Sentencing Policy

JS Blog Post May 26, 2017

A Local Response to the White House: Denver Passes Jail Sentencing Reform & Aims to Help Immigrants, Families and Our Communities

Lillian M. Hewko, J.D.

Just this week, on May 22nd Denver City Council approved a comprehensive bill that reforms sentencing ranges for low level infractions and in doing so will protect immigrants from deportation. As many people sentenced to jail-time are parents, such changes will largely affect children of incarcerated parents by mitigating the negative emotional and behavioral outcomes caused by separation. The changes can also help avoid unnecessary separation and termination of parental rights for those involved in the child welfare system or in family law custody cases. In 2009 alone, more than 14,000 children entered foster care due at least partly due to the incarceration of a parent

Denver Mayor Michael Hancock’s office proposed the ordinance and stated: Read more »

JS Blog Post May 12, 2017

National Mama’s Bail Out Day: Taking a Stance & Reuniting Families Torn Apart by the Criminal Justice System.

Lillian M. Hewko, J.D.

What is the best way to maintain contact between children and their incarcerated parents? To get them out of jail in the first place! As reported by the Huffington post, this week just before Mother’s Day the Black Lives Matter Movement created “National Mama’s Bail Out Day” to give mothers (queer, trans, immigrant, young, elder and disabled) the greatest give of all—the gift of being with their children instead of being held in jail simply because they cannot afford bail.

Each day the cost of bail is devastating for parents (of all genders), families, and communities across our nation. In California alone, it is estimated that over 60% of individuals are held on pretrial bail—meaning they haven’t been convicted of a crime, they just can’t afford bail. A recent report by Justice Policy Institute found that bail bond companies take billions from low-income people with no return on investment in terms of public safety, and instead, create added costs to communities. Read more »

JS Blog Post May 10, 2017

Children of Incarcerated Parents in the United States: What We Know and What We Still Need to Learn

Megan Sullivan

By: Megan Sullivan*

This is the first of a three-part series on children of incarcerated parents. My thanks to Justice Strategies for allowing me the opportunity to participate in this series.

I come to the topic of children with incarcerated parents from several vantage points. First, I was ten years old when my father was arrested and received a two-to-five-year sentence for larceny. I know firsthand that while the relationship between a parent’s incarceration and a child’s outcomes is not obvious or proscriptive, there are important reasons to pay attention to this relationship. Read more »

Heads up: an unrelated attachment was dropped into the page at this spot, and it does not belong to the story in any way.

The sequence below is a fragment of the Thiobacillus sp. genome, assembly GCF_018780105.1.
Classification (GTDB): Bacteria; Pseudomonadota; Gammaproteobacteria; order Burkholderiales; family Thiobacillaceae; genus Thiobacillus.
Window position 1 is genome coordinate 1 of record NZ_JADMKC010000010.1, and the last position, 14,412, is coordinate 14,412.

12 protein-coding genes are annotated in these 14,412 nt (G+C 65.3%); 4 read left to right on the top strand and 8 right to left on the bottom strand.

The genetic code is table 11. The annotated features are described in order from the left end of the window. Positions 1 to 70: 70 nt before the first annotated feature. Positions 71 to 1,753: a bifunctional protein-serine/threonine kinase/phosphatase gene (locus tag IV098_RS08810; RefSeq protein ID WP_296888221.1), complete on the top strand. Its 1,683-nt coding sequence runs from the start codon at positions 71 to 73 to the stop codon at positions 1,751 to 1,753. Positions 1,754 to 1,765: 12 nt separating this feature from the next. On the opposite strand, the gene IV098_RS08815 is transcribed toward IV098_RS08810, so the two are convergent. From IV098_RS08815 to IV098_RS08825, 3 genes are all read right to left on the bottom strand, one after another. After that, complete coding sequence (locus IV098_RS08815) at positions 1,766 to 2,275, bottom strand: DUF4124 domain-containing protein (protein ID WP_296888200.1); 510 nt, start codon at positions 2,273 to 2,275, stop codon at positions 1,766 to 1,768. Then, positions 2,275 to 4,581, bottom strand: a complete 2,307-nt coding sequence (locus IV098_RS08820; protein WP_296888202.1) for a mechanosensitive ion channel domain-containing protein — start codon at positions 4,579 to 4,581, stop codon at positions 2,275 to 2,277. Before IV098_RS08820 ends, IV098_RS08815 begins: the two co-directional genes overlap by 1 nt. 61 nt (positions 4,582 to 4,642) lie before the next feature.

JS Blog Post April 21, 2017

No Way Out for Parents Charged with Violent Crimes

Lillian M. Hewko, J.D.

“Now that I have a child of my own, I want to be in her life and show her that I have changed into a responsible adult.” –Daniel Loera, 21 years old, Monroe Correctional Facility

Daniel is one of the 45 percent of men in prison under 24 years old who are fathers. Daniel, featured in our last fatherhood blog, wants nothing more than a second chance so that he can help parent his 4-year old daughter, but Daniel has no no way out anytime soon. He is serving a 7.75-year sentence for an assault he committed when he was 16. With no options for an early release and with his daughter in foster care, he may permanently lose his parental rights. Read more »

JS Blog Post April 7, 2017

“An Unlikely Partnership”: A New Film Fostering the Possibilities of Alternatives to Incarceration for Parents

Lillian M. Hewko, J.D.

I got arrested 5 days before my kid’s 6th birthday, they’re 9 years old now...I was just so low. Not being able to see my kids. Having to call on the phone. Having to ask, is this Brianna or is this Michaela. There shouldn’t ever be a point in my life where I don’t know whose voice I’m hearing.”

These are the words of a formerly incarcerated mother from in a recent film “An Unlikely Partnership: Strengthening Families Touched By Incarceration.” These words exhibit the reality that although the time spent parenting from the inside is invaluable, the pain of being separated and not being able to parent on a consistent basis is heartbreaking. Fortunately, in this mother’s case she was able to get early release to be with her twins at about 12 months under the Family Offender Sentencing Alternative’s (FOSA) Community Parenting Alternative (Early Release) in Washington State. Read more »